Day 3 and counting…
How has your camp experience been so far? I really hope not too stressful even though it is almost inevitable (the essence of this post actually!). My apologies that this post is coming much later than Tuesday, as earlier said.
At a meeting recently, the speaker said it is appointed for a youth to serve once and after this is POP. And you’d agree with this statement in the context of NYSC, of course. This makes me wonder, if it is once a lifetime shouldn’t one make the best of it?
Since the NYSC program begins with the compulsory Orientation Camp that last for 21 days, I must tell you the truth. Those 21 days are not beans and so should be handled intentionally! The aim of this post is to share some thoughts on how to make the most of the camp experience.
- National Integration
By now, you realize a lot of people (possibly including you) are interested in knowing the tribe of other people. This may be a good thing especially when you find your “brother” or “sister”!
The challenge, you see with all this clamoring to know each other’s tribe to know who your brother or sister is often a root cause of tribalism in camp and it further kills the idea of National Integration that brought us together. I mean if the government wanted it to be an interaction between “only” brothers and sisters, they’d have left us in our various geopolitical zones, or what do you think?
So what to do?
a. Don’t be to quick to judge a person based on preconceived notions you have about their tribe
b. Don’t go about saying Hausas are like this, Igbos are like that or Yoruba do that
c. Feel free to relate with people.
d. When people ask “where are you from?”, to tilt the person off potential tribalistic course, you could say “You are a Nigerian.” This actually is a message that you belong to everybody and are for nobody.
So you have been and will be with a lot of people during the next 18 days. By people, I mean roommates people on the queue, platoon, at the lecture halls, basically humans. And that’s all right. The wisdom in this matter is to be Strategic. People come to camp with (possibly) different motives. The earlier you define your motives, the better for you.
It is alright to hangout, but hey the reality is that you don’t have so much time at your disposal. This means you don’t have the luxury of time to hangout with everyone. My advice is to maintain a friendly (not necessarily chatty) demeanor and seek people with the same value system and belief system.
One of the best things about camp is the people you’d meet and will grow on to become friends, business associates, spouses etc.
- Health Matters
Amidst all the interesting things you’d be seeing would be fainting stunts being pulled by PCMs during parades especially, while some are real, some are just a means of escape to get rest. Your health is very important, dear one. And so if you’d get the most out of the remaining days, then think it best to not joke with Feeding, rest (take advantage of the times given for rest), water (it is important to stay hydrated during and after the camp exercise.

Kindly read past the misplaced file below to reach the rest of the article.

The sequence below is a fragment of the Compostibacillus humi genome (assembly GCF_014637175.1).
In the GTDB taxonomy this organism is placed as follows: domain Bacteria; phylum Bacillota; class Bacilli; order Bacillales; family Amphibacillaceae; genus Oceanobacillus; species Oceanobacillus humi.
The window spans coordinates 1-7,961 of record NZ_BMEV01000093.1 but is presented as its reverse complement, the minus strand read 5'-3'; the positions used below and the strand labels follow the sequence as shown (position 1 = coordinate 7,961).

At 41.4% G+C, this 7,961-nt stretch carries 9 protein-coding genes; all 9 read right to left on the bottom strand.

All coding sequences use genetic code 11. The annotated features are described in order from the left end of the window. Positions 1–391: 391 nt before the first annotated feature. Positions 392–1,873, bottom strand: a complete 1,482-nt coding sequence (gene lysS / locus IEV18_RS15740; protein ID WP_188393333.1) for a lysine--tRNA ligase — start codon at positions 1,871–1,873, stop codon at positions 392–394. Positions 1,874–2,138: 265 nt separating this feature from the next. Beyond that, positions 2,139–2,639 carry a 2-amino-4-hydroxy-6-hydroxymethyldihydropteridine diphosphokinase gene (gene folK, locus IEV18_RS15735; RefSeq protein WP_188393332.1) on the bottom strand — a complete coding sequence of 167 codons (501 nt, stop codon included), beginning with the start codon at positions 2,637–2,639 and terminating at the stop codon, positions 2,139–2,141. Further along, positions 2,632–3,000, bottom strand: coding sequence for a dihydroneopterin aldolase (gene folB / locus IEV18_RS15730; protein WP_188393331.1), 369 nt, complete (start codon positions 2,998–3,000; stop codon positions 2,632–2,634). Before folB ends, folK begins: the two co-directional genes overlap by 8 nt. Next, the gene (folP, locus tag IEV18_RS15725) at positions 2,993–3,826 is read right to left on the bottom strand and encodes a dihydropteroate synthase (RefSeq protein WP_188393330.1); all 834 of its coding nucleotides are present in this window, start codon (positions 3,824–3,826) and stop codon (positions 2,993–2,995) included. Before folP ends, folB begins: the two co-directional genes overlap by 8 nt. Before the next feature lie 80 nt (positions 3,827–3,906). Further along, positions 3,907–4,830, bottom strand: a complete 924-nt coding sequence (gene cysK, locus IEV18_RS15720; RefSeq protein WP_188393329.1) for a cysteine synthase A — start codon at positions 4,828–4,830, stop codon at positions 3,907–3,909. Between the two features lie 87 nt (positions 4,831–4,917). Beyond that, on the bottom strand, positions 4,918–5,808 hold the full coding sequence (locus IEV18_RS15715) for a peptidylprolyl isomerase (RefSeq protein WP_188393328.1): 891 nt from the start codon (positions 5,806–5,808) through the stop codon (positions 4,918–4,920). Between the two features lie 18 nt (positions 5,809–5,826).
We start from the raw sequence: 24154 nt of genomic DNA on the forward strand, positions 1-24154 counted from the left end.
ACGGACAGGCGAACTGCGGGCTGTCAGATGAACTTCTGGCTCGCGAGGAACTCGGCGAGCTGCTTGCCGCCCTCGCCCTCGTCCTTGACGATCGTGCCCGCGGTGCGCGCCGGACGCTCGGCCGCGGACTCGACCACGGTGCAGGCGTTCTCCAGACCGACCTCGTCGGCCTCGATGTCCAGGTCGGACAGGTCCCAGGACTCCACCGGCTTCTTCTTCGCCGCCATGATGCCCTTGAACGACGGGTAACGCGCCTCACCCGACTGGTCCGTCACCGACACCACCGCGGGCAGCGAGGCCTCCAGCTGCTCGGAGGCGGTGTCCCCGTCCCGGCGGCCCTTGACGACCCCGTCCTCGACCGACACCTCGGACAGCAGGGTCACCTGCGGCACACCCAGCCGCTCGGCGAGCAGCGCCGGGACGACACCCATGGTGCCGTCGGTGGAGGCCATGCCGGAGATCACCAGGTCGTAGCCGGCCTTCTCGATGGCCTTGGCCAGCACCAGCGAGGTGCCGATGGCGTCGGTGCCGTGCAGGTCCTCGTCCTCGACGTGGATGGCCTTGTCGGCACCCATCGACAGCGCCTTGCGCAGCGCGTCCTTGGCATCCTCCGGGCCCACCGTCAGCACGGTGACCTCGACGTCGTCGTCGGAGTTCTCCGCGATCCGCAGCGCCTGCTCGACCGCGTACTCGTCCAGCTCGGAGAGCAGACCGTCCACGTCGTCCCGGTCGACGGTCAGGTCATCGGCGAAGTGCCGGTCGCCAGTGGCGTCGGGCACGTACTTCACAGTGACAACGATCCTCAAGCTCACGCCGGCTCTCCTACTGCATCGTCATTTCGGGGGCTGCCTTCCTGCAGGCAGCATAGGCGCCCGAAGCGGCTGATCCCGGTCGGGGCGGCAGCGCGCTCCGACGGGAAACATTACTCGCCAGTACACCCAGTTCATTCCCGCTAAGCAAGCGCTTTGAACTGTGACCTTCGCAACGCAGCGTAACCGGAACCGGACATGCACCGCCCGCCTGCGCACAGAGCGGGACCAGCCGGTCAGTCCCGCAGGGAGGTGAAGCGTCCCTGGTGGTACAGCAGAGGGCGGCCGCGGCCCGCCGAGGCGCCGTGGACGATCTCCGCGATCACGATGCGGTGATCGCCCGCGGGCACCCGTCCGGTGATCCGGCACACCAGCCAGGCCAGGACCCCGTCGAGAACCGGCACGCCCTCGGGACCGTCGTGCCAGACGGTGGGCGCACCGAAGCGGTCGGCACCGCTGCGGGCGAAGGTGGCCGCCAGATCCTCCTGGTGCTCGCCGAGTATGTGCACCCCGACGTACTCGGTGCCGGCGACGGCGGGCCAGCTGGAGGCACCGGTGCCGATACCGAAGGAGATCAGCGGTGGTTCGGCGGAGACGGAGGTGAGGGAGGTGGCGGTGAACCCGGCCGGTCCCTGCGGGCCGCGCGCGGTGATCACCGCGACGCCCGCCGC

Truth is food served in the kitchen may not be perfect but they are provided with great consideration of you.
Friends, I advise that money should be spent on essentials as I did in my last post, you see. Allowances will be given at the camp, the bicycle and transport allowances will be given to you. It is best to not incur debts during camp because you are expected to use the money given to settle yourself down into your PPA after Camp.
- Mental Alertness and Self Awareness
Amongst the several things that helps a man remain sane is if he is in check with himself. What do I mean by this, it is important to listen to yourself and think on what you are thinking about? Are they what you should be thinking about?
a. Don’t walk through camp like a victim, wondering why you have been posted to a faraway land.
b. Look around, look for the problems that are screaming for you attention. See them as opportunities.
c. Avoid depressing conversations and pity party
d. Take part in a venture that challenged your mind e.g. Red Cross, The Band, OBS, SAED or SDG volunteers
e. Read a Book ( Take it everywhere, don’t waste your time)
- Activity Management
This is one aspect that gets really overwhelming. Typically, activities begin around 4 or 5 am and run through the day till around 6pm before dinner then social activities may carry on till 10pm there about. What this means is that by 10pm daily, you are most likely to be fagged out and in need of a place to rest your body. I advise that you choose activities wisely, since not all are compulsory. Make it a priority to rest during the day.
On my part, I attended evening services with Nigerian Christian Corpers Fellowship most evenings after dinner at 7pm. It was a great place to recharge, hear the word of God, soak in good music, meet amazing people with mutual values and belief system, and understand what it meant to be a Nigerian Youth Serving Christ. Plus, there is usually morning devotion in the chapel around 5am. Do well to find out so you don’t miss out.
I know it is such a lengthy post, and I believe it has blessed you. Do well to practice some of these tips. They sure worked for me.
If you have any questions, let me know and I’d answer within 24hours.
And please share with someone! You never know who needs this.
Congratulations, as you have been sworn in!
Nigeria is ours, Nigeria we serve.